Mystic City is a unique dystopian novel that is set in post-global warming New York. This book captivated me, and after the first few pages, I was hooked. The characters are amazing and, for the most part, well-developed. The world-building is done fairly well, and the concept itself is extremely unique. If you're a fan of dystopian fantasy, this is one book you do not want to miss!

    Aria is an excellent leading character. There were times that I wanted to smack her, but overall, she was strong and intelligent. Her friends, however, were anything but. Kiki is obnoxious and such a cookie cutter character that I couldn't stand to read about her. Bennie is okay, but nothing terrific. Thomas is a jerk, and I can't stand him. I adore Hunter and Turk, though! Also, some of the secondary characters, such as Elissa and Benedict are extremely interesting. The Roses and the Fosters are both terrifying, and I could not believe the awful things that they do in the name of power. 

    The plot is unique and captivating. I had the mystery figured out with Aria pretty early on, but I still couldn't put the book down. I had to know when she'd figure it out and who else knew what was going on. I also had to know what else was going to happen before she figured everything out. That being said, there still were plenty of surprises! Some of the events really shocked me, and it was all I could do not to flip to the end to see how things end up. Needless to say, this novel is extremely suspenseful. I was kept on the edge of my seat the entire time. Lawrence definitely kept me guessing, and that's a good thing!

    The world-building is okay, but sometimes I felt that there was so much description that the author was showing more than telling. For the most part, things are pretty balanced, though, and a lot of the descriptions may be edited out before the final version is released. The pacing is pretty spot-on, though it does drag a little bit in the beginning. I would have liked for things to come together more quickly. For the most part, though, I have no complaints. The ending is excellent. It ties up a lot of the loose ends, but leaves room for the sequel. 

    Overall, I'd recommend this book to anyone who loves dystopian fantasies. You will not be disappointed!

    1 out of 1 people found this review helpful.

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  • Anonymous

    Posted December 18, 2012

    Predictable

    Thats the one thing thay came to mind when i read this. I found myself guessing everything that was going to happen. It was interesting at times and a good quick read but i just felt like it lacked depth for me. I finished the book and had no urge to read the next one, though i will i just wasnt as interested in this world. All in all it was a good start hopefully the next book will be better.

    1 out of 1 people found this review helpful.

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  • Anonymous

    Posted December 11, 2012

    Futuristic romeo and juliette

    Set in a futuristic society full of magic and mafia type families, unlike anything out right now. Ended as a stand alone, but with enough open ends for another (which i would love).

    1 out of 1 people found this review helpful.

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  • Posted December 2, 2012

    Good Story!!

    Theo Lawrence did a good job of making this story have mystery elements that didn't let me put the book down. I loved it.

    1 out of 1 people found this review helpful.

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  • Anonymous

    Posted December 18, 2014

    Thoroughly enjoyed this read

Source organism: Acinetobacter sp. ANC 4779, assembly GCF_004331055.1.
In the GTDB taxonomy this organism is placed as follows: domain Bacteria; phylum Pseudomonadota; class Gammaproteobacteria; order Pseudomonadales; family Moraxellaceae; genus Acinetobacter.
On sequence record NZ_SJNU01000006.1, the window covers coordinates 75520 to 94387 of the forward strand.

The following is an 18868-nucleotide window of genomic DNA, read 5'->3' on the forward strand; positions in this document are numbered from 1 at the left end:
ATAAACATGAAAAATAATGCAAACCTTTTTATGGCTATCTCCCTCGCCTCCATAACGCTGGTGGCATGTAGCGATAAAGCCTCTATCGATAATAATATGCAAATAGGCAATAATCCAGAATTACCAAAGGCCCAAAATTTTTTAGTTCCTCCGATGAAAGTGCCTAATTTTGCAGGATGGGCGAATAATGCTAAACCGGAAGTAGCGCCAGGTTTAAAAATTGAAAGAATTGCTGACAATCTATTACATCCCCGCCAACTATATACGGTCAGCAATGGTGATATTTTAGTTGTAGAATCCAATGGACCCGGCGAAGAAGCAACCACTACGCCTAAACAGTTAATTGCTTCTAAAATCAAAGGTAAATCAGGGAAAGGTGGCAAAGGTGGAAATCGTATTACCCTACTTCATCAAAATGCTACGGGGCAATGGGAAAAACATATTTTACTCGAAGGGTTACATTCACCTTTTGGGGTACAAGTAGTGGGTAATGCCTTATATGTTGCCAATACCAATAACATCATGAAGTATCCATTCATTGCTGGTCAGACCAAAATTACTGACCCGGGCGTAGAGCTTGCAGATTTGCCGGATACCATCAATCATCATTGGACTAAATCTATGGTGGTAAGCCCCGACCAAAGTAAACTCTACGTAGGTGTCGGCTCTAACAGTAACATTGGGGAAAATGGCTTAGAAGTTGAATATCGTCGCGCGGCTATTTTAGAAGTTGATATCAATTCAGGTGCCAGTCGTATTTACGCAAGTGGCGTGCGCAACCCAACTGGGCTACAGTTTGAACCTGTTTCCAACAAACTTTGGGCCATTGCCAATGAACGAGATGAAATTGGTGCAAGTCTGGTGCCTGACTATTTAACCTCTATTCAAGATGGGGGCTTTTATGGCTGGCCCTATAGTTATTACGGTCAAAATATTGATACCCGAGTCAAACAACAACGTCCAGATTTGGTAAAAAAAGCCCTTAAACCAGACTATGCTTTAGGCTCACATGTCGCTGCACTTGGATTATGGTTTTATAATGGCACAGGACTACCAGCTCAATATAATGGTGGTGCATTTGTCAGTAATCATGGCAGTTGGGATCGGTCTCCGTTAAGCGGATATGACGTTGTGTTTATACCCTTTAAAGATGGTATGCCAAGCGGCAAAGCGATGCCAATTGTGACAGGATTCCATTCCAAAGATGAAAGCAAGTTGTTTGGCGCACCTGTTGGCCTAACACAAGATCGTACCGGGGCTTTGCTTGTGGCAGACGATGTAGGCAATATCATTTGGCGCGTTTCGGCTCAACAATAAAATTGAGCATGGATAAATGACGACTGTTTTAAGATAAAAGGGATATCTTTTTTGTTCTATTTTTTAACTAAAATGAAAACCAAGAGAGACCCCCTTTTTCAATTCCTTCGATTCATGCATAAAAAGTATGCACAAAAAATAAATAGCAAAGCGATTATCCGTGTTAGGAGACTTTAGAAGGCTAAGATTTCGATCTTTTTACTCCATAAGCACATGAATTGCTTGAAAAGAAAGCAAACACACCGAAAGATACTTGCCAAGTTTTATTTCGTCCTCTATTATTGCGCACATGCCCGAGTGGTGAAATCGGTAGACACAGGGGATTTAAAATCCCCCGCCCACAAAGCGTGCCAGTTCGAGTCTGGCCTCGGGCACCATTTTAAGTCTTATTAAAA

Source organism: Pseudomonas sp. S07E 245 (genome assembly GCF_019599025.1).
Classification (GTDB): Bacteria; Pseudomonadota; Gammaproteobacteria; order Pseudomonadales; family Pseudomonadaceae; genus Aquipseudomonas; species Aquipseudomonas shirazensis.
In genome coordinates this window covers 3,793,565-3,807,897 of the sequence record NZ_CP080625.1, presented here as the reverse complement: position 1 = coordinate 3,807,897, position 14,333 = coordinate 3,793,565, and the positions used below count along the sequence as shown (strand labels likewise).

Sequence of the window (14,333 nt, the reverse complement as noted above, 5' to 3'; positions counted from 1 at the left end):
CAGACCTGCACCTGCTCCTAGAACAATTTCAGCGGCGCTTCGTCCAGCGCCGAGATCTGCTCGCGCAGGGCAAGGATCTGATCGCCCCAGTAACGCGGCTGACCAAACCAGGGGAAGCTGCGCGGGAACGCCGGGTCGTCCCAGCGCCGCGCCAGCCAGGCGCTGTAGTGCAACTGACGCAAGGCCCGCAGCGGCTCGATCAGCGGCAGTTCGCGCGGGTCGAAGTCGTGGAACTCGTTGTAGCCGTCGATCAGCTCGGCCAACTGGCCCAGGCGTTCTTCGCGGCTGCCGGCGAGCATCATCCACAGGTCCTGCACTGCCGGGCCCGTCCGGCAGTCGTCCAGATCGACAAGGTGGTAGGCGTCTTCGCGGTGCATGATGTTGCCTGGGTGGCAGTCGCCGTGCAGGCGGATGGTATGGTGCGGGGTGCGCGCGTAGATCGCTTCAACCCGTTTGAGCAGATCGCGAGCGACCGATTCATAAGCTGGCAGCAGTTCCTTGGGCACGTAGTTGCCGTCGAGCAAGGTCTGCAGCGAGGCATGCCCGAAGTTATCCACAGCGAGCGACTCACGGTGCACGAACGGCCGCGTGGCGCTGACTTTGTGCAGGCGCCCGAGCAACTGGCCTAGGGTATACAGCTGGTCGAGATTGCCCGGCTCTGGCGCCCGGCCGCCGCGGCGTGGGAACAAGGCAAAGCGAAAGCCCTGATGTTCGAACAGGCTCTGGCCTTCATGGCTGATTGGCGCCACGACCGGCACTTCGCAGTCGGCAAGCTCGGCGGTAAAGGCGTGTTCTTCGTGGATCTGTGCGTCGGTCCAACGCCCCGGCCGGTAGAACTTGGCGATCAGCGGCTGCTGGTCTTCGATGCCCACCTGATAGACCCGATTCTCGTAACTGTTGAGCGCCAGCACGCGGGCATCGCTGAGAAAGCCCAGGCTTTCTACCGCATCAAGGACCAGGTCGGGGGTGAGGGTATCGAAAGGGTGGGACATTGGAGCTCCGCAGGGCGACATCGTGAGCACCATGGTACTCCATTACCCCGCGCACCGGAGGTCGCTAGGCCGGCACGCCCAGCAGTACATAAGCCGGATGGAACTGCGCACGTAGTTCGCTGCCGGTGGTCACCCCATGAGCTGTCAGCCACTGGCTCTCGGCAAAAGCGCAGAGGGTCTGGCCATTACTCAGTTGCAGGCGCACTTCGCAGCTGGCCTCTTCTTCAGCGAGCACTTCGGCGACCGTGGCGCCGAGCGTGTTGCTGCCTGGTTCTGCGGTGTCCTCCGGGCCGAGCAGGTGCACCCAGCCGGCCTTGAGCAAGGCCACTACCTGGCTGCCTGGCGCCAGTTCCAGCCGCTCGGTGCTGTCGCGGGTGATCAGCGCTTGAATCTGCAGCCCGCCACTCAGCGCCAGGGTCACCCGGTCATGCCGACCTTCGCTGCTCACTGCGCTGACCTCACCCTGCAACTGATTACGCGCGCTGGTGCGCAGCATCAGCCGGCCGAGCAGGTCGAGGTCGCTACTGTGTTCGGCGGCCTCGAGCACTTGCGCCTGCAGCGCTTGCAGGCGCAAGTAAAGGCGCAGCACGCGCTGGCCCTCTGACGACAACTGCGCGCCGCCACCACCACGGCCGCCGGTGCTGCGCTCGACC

Couldn't put it down.

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  • Anonymous

    Posted April 11, 2014

    Great

    Loved this book so much recommended for loversof the legend trilogy

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  • Anonymous

    Posted January 21, 2014

    This sounds like matched..

    It sounds exactley like matched. I dont to read it just for that reason. I mean like.. plagarism much? Sure it has differences.. that sound exactly like divergance and a few other books. Yeah no. ;-;

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  • Anonymous

    Posted December 14, 2013

    Amazing

    Am amazing book. Worth every penny!! Cant wait for the next one

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  • Anonymous

    Posted November 17, 2013

    Needlestorm

    He snatched up the rabbit and went back to camp.

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  • Anonymous

    Posted November 17, 2013

    The rabbit

    Sqeals and lays still. (

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  • Anonymous

    Posted August 16, 2013

    Dont buy

    What killed this book was the lack of passion. Aria and hunters "romance" was so forced and fake, I honestly didn't care whether they ended up together or not. The characters of this book had no depth what so ever, AT ALL. DONT READ.

    0 out of 1 people found this review helpful.

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  • Posted June 3, 2013

    more from this reviewer

    Mystic City is a fun fast paced mystery that takes us into a bea

    Mystic City is a fun fast paced mystery that takes us into a beautiful and terrible version of our world. Aria comes from a life of privilege in a futuristic high society of New York City. She has possessions, comfort and power, but also is expected fulfill certain expectations. Thusly, she pays for her cushy lifestyle with her freedom.

    The story begins with Aria losing a chunk of her memory due to an accident and the rest of the story is spent figuring out the mystery of that missing section of her memory and determining who her friends really are.

    Love triangles, deceptions, battles and gained/lost love ensue (natch) and every plot twist keeps you peeking around the next page.

    I loved viewing Mystic City through Aria's perspective and the details were teased out in a way that kept me guessing. Some mysteries are solved easily, but many remain until the end. The characters, pacing and world-building were all exceptional. Lawrence definitely has a winner of a series on her hands.